Durham Probate Records
The following article is about probate records in the county of Durham. To read general information about English probate records click here.
Probate is the legal court process by which the estate of a deceased person is distributed to his or her heirs. The Church of England ecclesiastical courts had authority for this process until to 1858. Beginning in 1858, authority over probate matters was taken from ecclesiastical courts and put under the civil authority of the Principal Probate Registry. The Post-1857 Probate Records section below contains links to additional information about the records of this court.
To look for a probate record before 1858:
- Discover when and where your ancestor died. If you don’t know, use the approximate date and place where they lived.
- Go to Court Jurisdictions section below.
- Click a letter or span of letters for your place name. This opens a jurisdictions table.
- Follow the instructions on the jurisdictions table page.
Durham Probate Courts
The following single probate court had jurisdiction over County Durham before 1858:
If a will is not found in this court, search these additional courts.
- Exchequer and Prerogative Courts of the Archbishop of York
- Court of the Peculiar of the Dean and Chapter of York
- Chancery Court of the Archbishop of York
The Prerogative Court of the Archbishop of Canterbury had jurisdiction over the whole of England. Wealthier individuals, people who owned property in more than one county or lower court's jurisdiction, and Naval personnel often had their estates proven through the Archbishop's court. Search the records of this court after all of the others have been searched.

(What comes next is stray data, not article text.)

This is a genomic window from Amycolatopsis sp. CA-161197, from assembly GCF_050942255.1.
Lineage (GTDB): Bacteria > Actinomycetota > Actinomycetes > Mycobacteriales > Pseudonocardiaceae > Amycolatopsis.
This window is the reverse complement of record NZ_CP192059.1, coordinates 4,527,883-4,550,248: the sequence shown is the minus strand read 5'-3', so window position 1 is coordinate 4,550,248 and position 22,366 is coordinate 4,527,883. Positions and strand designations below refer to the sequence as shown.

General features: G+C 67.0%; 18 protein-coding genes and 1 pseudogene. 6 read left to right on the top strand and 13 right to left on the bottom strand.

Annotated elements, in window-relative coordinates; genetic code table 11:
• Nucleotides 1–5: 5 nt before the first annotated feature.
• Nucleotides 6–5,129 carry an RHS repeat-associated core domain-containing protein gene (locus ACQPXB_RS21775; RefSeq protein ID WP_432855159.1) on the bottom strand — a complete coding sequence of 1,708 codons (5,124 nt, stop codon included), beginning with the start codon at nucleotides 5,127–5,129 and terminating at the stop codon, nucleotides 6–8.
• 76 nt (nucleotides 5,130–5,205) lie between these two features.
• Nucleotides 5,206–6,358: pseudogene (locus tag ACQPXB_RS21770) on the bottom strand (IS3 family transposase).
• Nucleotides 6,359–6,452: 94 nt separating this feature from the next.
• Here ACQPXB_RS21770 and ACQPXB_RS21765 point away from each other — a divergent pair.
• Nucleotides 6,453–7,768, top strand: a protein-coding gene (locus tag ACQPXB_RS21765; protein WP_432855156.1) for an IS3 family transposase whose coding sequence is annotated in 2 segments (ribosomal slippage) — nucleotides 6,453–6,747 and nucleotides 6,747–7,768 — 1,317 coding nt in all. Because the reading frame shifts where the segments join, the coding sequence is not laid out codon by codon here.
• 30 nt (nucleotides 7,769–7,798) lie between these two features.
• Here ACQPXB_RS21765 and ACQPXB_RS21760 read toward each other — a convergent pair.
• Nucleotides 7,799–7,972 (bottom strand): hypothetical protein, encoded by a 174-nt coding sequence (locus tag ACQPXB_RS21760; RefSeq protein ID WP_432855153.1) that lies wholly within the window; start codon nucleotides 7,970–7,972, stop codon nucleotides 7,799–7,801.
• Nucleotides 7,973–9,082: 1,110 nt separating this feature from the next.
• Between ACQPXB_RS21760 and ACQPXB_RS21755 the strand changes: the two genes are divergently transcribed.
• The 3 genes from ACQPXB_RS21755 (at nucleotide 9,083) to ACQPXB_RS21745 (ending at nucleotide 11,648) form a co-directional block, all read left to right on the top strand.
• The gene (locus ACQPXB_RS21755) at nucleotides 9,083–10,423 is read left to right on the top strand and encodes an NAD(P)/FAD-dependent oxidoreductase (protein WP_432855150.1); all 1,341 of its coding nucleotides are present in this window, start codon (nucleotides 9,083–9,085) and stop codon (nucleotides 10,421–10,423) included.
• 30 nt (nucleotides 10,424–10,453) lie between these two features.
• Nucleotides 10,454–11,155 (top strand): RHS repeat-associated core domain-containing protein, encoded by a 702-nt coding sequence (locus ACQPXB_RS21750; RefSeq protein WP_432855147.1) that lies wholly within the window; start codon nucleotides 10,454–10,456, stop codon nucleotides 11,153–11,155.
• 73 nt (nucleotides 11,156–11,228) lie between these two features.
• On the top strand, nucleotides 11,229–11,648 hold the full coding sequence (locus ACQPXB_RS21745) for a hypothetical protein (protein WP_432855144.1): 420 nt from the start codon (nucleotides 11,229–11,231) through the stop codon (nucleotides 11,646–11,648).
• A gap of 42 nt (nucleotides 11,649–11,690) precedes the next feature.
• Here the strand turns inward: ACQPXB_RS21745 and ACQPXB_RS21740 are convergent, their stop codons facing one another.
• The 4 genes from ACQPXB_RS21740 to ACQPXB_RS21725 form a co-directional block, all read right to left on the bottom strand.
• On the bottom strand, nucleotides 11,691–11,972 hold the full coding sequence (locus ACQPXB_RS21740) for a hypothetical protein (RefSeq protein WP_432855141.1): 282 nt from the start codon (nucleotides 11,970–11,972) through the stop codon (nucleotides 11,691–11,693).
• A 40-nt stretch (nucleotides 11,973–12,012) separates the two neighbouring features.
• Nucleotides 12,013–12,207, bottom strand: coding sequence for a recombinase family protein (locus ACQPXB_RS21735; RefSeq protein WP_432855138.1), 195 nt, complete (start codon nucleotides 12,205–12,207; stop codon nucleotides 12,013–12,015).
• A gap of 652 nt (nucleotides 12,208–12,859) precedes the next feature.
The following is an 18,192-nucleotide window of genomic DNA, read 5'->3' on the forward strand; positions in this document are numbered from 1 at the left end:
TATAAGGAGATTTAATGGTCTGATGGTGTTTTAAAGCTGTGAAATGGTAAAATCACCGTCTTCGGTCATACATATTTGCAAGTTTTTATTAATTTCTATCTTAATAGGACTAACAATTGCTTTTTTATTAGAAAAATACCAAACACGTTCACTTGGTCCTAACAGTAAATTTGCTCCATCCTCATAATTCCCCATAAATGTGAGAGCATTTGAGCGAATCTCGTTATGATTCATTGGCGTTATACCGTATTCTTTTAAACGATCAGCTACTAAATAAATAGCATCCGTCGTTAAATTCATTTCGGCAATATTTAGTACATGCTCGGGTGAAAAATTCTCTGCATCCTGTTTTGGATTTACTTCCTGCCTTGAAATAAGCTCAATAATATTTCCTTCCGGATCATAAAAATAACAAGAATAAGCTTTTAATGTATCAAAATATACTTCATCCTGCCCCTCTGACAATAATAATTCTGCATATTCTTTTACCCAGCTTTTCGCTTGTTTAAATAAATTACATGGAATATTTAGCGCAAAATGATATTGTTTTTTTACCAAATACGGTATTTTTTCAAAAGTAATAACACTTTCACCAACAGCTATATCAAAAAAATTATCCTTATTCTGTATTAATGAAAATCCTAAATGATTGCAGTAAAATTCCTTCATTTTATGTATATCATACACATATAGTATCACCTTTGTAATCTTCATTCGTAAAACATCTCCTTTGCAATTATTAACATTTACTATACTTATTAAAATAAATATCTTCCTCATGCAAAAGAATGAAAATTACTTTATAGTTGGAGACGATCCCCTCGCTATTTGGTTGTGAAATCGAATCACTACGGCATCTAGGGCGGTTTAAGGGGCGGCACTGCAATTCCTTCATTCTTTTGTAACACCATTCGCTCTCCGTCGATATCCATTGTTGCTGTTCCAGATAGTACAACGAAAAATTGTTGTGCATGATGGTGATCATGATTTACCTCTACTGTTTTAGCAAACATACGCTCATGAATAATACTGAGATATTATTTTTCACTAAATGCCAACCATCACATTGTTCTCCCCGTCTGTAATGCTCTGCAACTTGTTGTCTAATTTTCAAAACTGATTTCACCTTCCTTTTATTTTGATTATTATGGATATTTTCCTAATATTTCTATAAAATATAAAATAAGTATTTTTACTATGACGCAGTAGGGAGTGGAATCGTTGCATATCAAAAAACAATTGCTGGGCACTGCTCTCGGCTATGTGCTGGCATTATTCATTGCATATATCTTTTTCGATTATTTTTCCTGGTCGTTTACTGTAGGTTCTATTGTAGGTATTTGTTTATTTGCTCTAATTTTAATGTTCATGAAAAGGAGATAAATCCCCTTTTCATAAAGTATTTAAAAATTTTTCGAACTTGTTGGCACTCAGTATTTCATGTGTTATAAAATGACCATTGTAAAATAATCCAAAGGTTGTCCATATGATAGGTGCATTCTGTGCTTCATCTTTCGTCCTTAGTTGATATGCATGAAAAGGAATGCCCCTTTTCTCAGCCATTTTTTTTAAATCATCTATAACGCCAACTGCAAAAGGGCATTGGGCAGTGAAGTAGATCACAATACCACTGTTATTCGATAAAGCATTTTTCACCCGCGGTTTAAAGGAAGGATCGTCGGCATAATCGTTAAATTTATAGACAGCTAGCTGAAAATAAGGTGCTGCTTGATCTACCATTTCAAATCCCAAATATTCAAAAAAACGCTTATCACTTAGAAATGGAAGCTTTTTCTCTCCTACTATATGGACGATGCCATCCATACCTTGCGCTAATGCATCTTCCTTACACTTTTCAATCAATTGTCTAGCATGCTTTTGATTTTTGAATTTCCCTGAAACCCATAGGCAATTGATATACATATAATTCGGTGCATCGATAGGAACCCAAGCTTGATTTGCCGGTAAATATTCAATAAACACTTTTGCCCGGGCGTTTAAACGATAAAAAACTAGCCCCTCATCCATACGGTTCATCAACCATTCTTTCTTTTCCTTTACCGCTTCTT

Any probate that was disputed and could not be settled by the county courts could be sent to these higher appeals courts:
The Prerogative Court of the Archbishop of Canterbury also served as an appeals court.
Some Explanatory Notes on the Courts of Durham
The earliest original wills for Durham date from 1540, but there are some registered copy wills for 1526-1534. There are earlier records filed with the superior courts, some dating back to 1311, in the bishop's general serices of act books. There are gaps in the records for early periods; others in poor condition.
Inventories were prevalent from the earliest period through th efirst quarter of the 18th century. They may be filed with the administration bonds as well as with the original wills. Registered copies are usually indexed and arranged chronologically. Page numbers appear in the upper right corner and testators' names are frequently written in the margins. There may be an inventory written at the end of the copy will and almost always there will be a probate act in Latin indicating when the will was proven.
The whole of the county of Durham was under the primary jurisdiction of the Court of the Bishop of Durham also known as the Episcopal Consistory Court of Durham. This court should be searched first when looking for the probate of a deceased person who lived or owned property in Durham. Additional courts listed above also had jurisdiction over Durham. If you do not find a probate in the Court of the Bishop of Durham, search those courts.
If you haven't found a will, search the appeals courts listed above. Information about these courts is in the England Probate Records page.
Probate Indexes Online
- Durham and Northumberland probate records, 1527-1857. The planned completion date is summer 2009.
Estate Duty Records
Starting in 1796, a tax or death duty was payable on estates over a certain value. Estate duty abstracts may add considerable information not found elsewhere. Between 1813-1858 estate duty indexes may help locate a will. For more information, go to Estate Duty Records.
Post-1857 Probate Records
Beginning in 1858, the government took over the settlement of estates and all wills are now probated through the Principal Probate Registry system. For more information, go to Principal Probate Registry.